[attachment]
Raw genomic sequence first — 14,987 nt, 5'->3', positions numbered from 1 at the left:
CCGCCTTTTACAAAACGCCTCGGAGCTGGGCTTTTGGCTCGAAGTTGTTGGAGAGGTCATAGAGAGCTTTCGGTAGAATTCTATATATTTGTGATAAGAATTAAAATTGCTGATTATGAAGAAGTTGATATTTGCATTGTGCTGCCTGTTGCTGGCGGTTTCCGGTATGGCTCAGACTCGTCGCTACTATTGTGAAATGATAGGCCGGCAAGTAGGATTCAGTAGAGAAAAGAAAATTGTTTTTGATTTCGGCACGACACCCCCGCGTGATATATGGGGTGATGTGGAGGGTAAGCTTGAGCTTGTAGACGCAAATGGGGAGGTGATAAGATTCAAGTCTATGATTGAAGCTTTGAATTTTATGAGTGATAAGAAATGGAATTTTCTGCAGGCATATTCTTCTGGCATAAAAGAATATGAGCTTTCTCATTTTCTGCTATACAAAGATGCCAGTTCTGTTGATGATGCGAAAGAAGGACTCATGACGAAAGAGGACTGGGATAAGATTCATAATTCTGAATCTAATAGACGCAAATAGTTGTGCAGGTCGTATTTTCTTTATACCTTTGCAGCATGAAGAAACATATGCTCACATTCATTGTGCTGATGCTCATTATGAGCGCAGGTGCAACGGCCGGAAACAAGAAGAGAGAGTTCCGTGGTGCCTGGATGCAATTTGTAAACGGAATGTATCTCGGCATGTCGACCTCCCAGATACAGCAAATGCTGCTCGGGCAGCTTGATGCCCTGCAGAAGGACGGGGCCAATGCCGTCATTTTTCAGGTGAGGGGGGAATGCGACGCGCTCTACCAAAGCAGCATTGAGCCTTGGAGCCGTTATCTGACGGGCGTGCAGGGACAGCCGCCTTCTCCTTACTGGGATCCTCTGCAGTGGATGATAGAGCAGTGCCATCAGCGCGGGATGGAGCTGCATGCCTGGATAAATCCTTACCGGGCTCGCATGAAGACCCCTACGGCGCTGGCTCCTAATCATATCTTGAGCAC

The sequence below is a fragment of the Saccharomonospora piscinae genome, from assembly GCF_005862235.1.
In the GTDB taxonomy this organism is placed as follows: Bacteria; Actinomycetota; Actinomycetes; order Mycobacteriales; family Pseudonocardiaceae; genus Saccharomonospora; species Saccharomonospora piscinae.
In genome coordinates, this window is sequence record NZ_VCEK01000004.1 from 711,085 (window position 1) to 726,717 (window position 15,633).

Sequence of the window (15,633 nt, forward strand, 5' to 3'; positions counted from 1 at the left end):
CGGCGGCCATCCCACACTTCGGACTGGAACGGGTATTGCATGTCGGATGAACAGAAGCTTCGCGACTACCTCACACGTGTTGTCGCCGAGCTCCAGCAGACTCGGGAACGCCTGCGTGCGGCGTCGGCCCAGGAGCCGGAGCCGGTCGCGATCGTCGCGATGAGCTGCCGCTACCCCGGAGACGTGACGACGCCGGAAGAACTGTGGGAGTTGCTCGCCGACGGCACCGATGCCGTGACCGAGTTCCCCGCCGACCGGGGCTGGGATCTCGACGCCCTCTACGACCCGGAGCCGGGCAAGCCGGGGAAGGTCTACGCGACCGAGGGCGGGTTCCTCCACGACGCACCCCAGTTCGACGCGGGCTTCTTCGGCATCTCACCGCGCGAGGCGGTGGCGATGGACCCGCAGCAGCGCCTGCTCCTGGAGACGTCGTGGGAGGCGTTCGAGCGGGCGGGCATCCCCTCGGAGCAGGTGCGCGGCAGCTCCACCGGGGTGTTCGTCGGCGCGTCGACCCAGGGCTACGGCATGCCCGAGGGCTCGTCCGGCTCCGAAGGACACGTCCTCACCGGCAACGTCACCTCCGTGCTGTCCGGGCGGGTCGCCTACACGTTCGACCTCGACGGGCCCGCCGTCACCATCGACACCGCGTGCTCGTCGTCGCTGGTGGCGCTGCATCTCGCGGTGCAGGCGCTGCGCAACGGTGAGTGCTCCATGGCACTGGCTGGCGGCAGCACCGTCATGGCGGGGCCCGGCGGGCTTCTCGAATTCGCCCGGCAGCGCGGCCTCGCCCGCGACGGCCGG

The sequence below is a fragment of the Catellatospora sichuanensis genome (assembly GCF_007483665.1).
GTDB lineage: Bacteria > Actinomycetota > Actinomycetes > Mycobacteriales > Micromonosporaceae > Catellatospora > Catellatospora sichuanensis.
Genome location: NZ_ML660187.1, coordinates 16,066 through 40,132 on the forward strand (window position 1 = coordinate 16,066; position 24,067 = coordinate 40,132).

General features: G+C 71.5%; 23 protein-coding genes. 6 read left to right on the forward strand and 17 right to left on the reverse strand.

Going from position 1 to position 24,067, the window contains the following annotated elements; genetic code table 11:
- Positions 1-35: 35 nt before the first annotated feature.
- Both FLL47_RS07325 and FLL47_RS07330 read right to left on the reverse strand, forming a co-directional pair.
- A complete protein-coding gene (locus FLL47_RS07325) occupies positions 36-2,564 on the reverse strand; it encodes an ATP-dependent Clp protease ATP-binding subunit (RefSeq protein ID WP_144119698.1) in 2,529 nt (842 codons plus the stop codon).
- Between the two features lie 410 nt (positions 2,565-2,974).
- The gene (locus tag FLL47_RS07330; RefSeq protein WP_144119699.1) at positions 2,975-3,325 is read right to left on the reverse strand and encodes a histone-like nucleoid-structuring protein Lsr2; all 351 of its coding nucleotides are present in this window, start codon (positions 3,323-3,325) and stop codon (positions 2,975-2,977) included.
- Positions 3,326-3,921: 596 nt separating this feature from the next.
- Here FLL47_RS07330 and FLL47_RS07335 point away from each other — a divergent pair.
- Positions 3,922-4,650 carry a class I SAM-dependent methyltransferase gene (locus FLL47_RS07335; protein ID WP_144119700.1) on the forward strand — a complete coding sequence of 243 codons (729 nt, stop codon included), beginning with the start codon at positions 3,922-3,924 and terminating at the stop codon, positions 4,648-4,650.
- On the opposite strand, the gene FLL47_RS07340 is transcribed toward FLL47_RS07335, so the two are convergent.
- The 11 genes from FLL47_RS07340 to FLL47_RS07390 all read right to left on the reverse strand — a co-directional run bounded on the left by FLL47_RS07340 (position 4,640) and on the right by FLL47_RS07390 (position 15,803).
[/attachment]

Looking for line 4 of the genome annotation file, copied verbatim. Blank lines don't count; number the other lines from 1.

In the GTDB taxonomy this organism is placed as follows: Bacteria; Actinomycetota; Actinomycetes; order Mycobacteriales; family Pseudonocardiaceae; genus Saccharomonospora; species Saccharomonospora piscinae.